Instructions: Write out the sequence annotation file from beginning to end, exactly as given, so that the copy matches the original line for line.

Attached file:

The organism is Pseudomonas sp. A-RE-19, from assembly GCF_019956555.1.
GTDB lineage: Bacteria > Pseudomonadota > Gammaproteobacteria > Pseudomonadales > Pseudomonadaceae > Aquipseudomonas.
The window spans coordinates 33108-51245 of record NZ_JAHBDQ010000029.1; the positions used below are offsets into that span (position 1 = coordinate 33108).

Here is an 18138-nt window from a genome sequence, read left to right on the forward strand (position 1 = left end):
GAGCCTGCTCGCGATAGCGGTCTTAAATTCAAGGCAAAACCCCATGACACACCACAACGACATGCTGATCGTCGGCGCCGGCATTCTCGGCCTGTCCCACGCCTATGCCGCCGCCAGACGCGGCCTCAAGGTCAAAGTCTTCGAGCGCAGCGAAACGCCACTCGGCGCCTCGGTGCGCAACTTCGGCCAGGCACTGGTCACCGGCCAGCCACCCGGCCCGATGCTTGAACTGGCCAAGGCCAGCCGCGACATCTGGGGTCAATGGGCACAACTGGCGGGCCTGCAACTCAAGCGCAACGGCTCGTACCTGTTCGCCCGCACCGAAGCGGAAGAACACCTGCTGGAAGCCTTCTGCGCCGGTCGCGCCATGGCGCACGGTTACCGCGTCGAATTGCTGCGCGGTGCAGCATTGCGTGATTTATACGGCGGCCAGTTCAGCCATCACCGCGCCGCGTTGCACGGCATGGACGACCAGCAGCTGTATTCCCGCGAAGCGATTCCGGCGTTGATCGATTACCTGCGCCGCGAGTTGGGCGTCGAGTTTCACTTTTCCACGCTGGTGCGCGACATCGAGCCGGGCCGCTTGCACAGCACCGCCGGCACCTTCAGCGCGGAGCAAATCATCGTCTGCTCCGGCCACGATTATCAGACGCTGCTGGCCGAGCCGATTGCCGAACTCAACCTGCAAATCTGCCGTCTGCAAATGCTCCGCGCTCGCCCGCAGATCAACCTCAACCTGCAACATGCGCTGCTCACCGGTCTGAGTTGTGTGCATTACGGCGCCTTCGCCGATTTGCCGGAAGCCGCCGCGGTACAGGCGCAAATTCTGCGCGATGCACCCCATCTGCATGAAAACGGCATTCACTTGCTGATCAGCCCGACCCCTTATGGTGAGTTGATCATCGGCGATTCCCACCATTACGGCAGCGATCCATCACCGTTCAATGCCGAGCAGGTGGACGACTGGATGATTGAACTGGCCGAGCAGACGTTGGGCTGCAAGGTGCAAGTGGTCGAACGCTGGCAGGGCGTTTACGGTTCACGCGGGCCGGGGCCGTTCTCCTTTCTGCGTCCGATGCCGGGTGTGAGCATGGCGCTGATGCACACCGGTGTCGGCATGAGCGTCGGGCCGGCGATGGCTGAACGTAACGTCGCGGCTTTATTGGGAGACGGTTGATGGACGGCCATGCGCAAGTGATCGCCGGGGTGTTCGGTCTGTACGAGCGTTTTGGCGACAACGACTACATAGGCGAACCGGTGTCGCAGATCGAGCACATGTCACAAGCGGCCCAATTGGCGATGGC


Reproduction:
The organism is Pseudomonas sp. A-RE-19, from assembly GCF_019956555.1.
GTDB lineage: Bacteria > Pseudomonadota > Gammaproteobacteria > Pseudomonadales > Pseudomonadaceae > Aquipseudomonas.
The window spans coordinates 33108-51245 of record NZ_JAHBDQ010000029.1; the positions used below are offsets into that span (position 1 = coordinate 33108).

Here is an 18138-nt window from a genome sequence, read left to right on the forward strand (position 1 = left end):
GAGCCTGCTCGCGATAGCGGTCTTAAATTCAAGGCAAAACCCCATGACACACCACAACGACATGCTGATCGTCGGCGCCGGCATTCTCGGCCTGTCCCACGCCTATGCCGCCGCCAGACGCGGCCTCAAGGTCAAAGTCTTCGAGCGCAGCGAAACGCCACTCGGCGCCTCGGTGCGCAACTTCGGCCAGGCACTGGTCACCGGCCAGCCACCCGGCCCGATGCTTGAACTGGCCAAGGCCAGCCGCGACATCTGGGGTCAATGGGCACAACTGGCGGGCCTGCAACTCAAGCGCAACGGCTCGTACCTGTTCGCCCGCACCGAAGCGGAAGAACACCTGCTGGAAGCCTTCTGCGCCGGTCGCGCCATGGCGCACGGTTACCGCGTCGAATTGCTGCGCGGTGCAGCATTGCGTGATTTATACGGCGGCCAGTTCAGCCATCACCGCGCCGCGTTGCACGGCATGGACGACCAGCAGCTGTATTCCCGCGAAGCGATTCCGGCGTTGATCGATTACCTGCGCCGCGAGTTGGGCGTCGAGTTTCACTTTTCCACGCTGGTGCGCGACATCGAGCCGGGCCGCTTGCACAGCACCGCCGGCACCTTCAGCGCGGAGCAAATCATCGTCTGCTCCGGCCACGATTATCAGACGCTGCTGGCCGAGCCGATTGCCGAACTCAACCTGCAAATCTGCCGTCTGCAAATGCTCCGCGCTCGCCCGCAGATCAACCTCAACCTGCAACATGCGCTGCTCACCGGTCTGAGTTGTGTGCATTACGGCGCCTTCGCCGATTTGCCGGAAGCCGCCGCGGTACAGGCGCAAATTCTGCGCGATGCACCCCATCTGCATGAAAACGGCATTCACTTGCTGATCAGCCCGACCCCTTATGGTGAGTTGATCATCGGCGATTCCCACCATTACGGCAGCGATCCATCACCGTTCAATGCCGAGCAGGTGGACGACTGGATGATTGAACTGGCCGAGCAGACGTTGGGCTGCAAGGTGCAAGTGGTCGAACGCTGGCAGGGCGTTTACGGTTCACGCGGGCCGGGGCCGTTCTCCTTTCTGCGTCCGATGCCGGGTGTGAGCATGGCGCTGATGCACACCGGTGTCGGCATGAGCGTCGGGCCGGCGATGGCTGAACGTAACGTCGCGGCTTTATTGGGAGACGGTTGATGGACGGCCATGCGCAAGTGATCGCCGGGGTGTTCGGTCTGTACGAGCGTTTTGGCGACAACGACTACATAGGCGAACCGGTGTCGCAGATCGAGCACATGTCACAAGCGGCCCAATTGGCGATGGC